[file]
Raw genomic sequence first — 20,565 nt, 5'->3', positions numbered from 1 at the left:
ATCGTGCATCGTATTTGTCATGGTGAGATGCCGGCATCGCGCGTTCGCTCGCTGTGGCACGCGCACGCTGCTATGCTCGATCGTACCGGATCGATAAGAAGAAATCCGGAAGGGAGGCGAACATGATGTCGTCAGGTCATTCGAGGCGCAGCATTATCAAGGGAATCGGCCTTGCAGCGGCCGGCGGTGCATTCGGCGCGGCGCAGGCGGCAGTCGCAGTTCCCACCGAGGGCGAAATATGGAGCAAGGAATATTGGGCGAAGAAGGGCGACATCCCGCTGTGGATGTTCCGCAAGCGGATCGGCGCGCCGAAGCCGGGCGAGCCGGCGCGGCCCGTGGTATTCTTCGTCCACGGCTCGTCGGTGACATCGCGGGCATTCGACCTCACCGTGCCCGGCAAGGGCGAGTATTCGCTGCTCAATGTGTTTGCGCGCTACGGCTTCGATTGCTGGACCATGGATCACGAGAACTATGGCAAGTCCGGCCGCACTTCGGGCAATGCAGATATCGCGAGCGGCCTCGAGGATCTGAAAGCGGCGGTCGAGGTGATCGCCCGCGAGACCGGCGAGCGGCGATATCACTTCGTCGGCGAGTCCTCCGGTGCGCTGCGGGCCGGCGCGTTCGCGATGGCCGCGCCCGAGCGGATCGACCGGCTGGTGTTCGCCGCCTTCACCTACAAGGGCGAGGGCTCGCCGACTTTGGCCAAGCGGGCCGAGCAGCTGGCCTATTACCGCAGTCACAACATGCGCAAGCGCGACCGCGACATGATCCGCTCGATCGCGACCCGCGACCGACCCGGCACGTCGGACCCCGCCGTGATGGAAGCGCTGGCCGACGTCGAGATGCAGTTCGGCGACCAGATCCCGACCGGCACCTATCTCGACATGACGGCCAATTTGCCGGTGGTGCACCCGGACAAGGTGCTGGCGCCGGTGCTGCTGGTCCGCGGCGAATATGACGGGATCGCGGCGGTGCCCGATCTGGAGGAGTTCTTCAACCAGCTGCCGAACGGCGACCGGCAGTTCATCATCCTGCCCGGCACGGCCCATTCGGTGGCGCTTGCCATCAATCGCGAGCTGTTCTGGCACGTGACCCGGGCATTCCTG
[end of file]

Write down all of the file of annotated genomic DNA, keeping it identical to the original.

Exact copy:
Raw genomic sequence first — 20,565 nt, 5'->3', positions numbered from 1 at the left:
ATCGTGCATCGTATTTGTCATGGTGAGATGCCGGCATCGCGCGTTCGCTCGCTGTGGCACGCGCACGCTGCTATGCTCGATCGTACCGGATCGATAAGAAGAAATCCGGAAGGGAGGCGAACATGATGTCGTCAGGTCATTCGAGGCGCAGCATTATCAAGGGAATCGGCCTTGCAGCGGCCGGCGGTGCATTCGGCGCGGCGCAGGCGGCAGTCGCAGTTCCCACCGAGGGCGAAATATGGAGCAAGGAATATTGGGCGAAGAAGGGCGACATCCCGCTGTGGATGTTCCGCAAGCGGATCGGCGCGCCGAAGCCGGGCGAGCCGGCGCGGCCCGTGGTATTCTTCGTCCACGGCTCGTCGGTGACATCGCGGGCATTCGACCTCACCGTGCCCGGCAAGGGCGAGTATTCGCTGCTCAATGTGTTTGCGCGCTACGGCTTCGATTGCTGGACCATGGATCACGAGAACTATGGCAAGTCCGGCCGCACTTCGGGCAATGCAGATATCGCGAGCGGCCTCGAGGATCTGAAAGCGGCGGTCGAGGTGATCGCCCGCGAGACCGGCGAGCGGCGATATCACTTCGTCGGCGAGTCCTCCGGTGCGCTGCGGGCCGGCGCGTTCGCGATGGCCGCGCCCGAGCGGATCGACCGGCTGGTGTTCGCCGCCTTCACCTACAAGGGCGAGGGCTCGCCGACTTTGGCCAAGCGGGCCGAGCAGCTGGCCTATTACCGCAGTCACAACATGCGCAAGCGCGACCGCGACATGATCCGCTCGATCGCGACCCGCGACCGACCCGGCACGTCGGACCCCGCCGTGATGGAAGCGCTGGCCGACGTCGAGATGCAGTTCGGCGACCAGATCCCGACCGGCACCTATCTCGACATGACGGCCAATTTGCCGGTGGTGCACCCGGACAAGGTGCTGGCGCCGGTGCTGCTGGTCCGCGGCGAATATGACGGGATCGCGGCGGTGCCCGATCTGGAGGAGTTCTTCAACCAGCTGCCGAACGGCGACCGGCAGTTCATCATCCTGCCCGGCACGGCCCATTCGGTGGCGCTTGCCATCAATCGCGAGCTGTTCTGGCACGTGACCCGGGCATTCCTG